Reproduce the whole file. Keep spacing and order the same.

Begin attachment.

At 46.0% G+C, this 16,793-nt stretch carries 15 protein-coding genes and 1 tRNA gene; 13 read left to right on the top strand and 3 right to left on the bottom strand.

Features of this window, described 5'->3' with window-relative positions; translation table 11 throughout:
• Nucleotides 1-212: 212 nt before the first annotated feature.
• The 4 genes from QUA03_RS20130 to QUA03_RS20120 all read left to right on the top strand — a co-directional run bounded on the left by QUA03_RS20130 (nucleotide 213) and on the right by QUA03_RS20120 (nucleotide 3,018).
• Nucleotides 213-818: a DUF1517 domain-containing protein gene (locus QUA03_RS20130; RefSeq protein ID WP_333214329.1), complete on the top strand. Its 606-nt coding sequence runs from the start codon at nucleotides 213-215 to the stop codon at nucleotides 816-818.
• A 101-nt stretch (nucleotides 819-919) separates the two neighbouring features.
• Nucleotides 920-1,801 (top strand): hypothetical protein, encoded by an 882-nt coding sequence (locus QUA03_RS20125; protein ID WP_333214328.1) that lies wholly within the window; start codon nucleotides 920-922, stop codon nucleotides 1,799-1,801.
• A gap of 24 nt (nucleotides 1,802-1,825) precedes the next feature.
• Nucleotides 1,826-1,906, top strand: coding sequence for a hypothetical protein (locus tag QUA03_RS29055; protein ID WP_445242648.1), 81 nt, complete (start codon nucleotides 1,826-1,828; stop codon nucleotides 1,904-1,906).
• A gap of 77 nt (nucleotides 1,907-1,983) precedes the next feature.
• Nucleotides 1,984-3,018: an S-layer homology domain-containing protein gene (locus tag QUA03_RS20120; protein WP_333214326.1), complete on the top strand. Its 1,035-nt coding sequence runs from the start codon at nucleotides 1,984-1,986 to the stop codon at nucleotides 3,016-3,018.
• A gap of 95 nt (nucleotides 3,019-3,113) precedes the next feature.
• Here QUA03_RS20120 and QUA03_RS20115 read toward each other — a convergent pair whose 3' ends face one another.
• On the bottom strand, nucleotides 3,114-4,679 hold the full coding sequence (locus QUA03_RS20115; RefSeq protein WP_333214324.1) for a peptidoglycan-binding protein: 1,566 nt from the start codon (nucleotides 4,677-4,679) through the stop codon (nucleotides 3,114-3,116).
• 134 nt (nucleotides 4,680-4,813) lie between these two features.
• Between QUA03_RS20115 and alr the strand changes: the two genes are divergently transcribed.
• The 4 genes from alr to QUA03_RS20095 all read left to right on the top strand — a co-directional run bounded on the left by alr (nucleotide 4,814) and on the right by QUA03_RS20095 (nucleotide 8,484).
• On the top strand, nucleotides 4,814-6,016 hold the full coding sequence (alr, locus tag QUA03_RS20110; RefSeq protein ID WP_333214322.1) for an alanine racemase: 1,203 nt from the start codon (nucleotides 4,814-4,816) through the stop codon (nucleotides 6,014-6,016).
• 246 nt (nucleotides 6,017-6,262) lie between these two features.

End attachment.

At 46.0% G+C, this 16,793-nt stretch carries 15 protein-coding genes and 1 tRNA gene; 13 read left to right on the top strand and 3 right to left on the bottom strand.

Features of this window, described 5'->3' with window-relative positions; translation table 11 throughout:
• Nucleotides 1-212: 212 nt before the first annotated feature.
• The 4 genes from QUA03_RS20130 to QUA03_RS20120 all read left to right on the top strand — a co-directional run bounded on the left by QUA03_RS20130 (nucleotide 213) and on the right by QUA03_RS20120 (nucleotide 3,018).
• Nucleotides 213-818: a DUF1517 domain-containing protein gene (locus QUA03_RS20130; RefSeq protein ID WP_333214329.1), complete on the top strand. Its 606-nt coding sequence runs from the start codon at nucleotides 213-215 to the stop codon at nucleotides 816-818.
• A 101-nt stretch (nucleotides 819-919) separates the two neighbouring features.
• Nucleotides 920-1,801 (top strand): hypothetical protein, encoded by an 882-nt coding sequence (locus QUA03_RS20125; protein ID WP_333214328.1) that lies wholly within the window; start codon nucleotides 920-922, stop codon nucleotides 1,799-1,801.
• A gap of 24 nt (nucleotides 1,802-1,825) precedes the next feature.
• Nucleotides 1,826-1,906, top strand: coding sequence for a hypothetical protein (locus tag QUA03_RS29055; protein ID WP_445242648.1), 81 nt, complete (start codon nucleotides 1,826-1,828; stop codon nucleotides 1,904-1,906).
• A gap of 77 nt (nucleotides 1,907-1,983) precedes the next feature.
• Nucleotides 1,984-3,018: an S-layer homology domain-containing protein gene (locus tag QUA03_RS20120; protein WP_333214326.1), complete on the top strand. Its 1,035-nt coding sequence runs from the start codon at nucleotides 1,984-1,986 to the stop codon at nucleotides 3,016-3,018.
• A gap of 95 nt (nucleotides 3,019-3,113) precedes the next feature.
• Here QUA03_RS20120 and QUA03_RS20115 read toward each other — a convergent pair whose 3' ends face one another.
• On the bottom strand, nucleotides 3,114-4,679 hold the full coding sequence (locus QUA03_RS20115; RefSeq protein WP_333214324.1) for a peptidoglycan-binding protein: 1,566 nt from the start codon (nucleotides 4,677-4,679) through the stop codon (nucleotides 3,114-3,116).
• 134 nt (nucleotides 4,680-4,813) lie between these two features.
• Between QUA03_RS20115 and alr the strand changes: the two genes are divergently transcribed.
• The 4 genes from alr to QUA03_RS20095 all read left to right on the top strand — a co-directional run bounded on the left by alr (nucleotide 4,814) and on the right by QUA03_RS20095 (nucleotide 8,484).
• On the top strand, nucleotides 4,814-6,016 hold the full coding sequence (alr, locus tag QUA03_RS20110; RefSeq protein ID WP_333214322.1) for an alanine racemase: 1,203 nt from the start codon (nucleotides 4,814-4,816) through the stop codon (nucleotides 6,014-6,016).
• 246 nt (nucleotides 6,017-6,262) lie between these two features.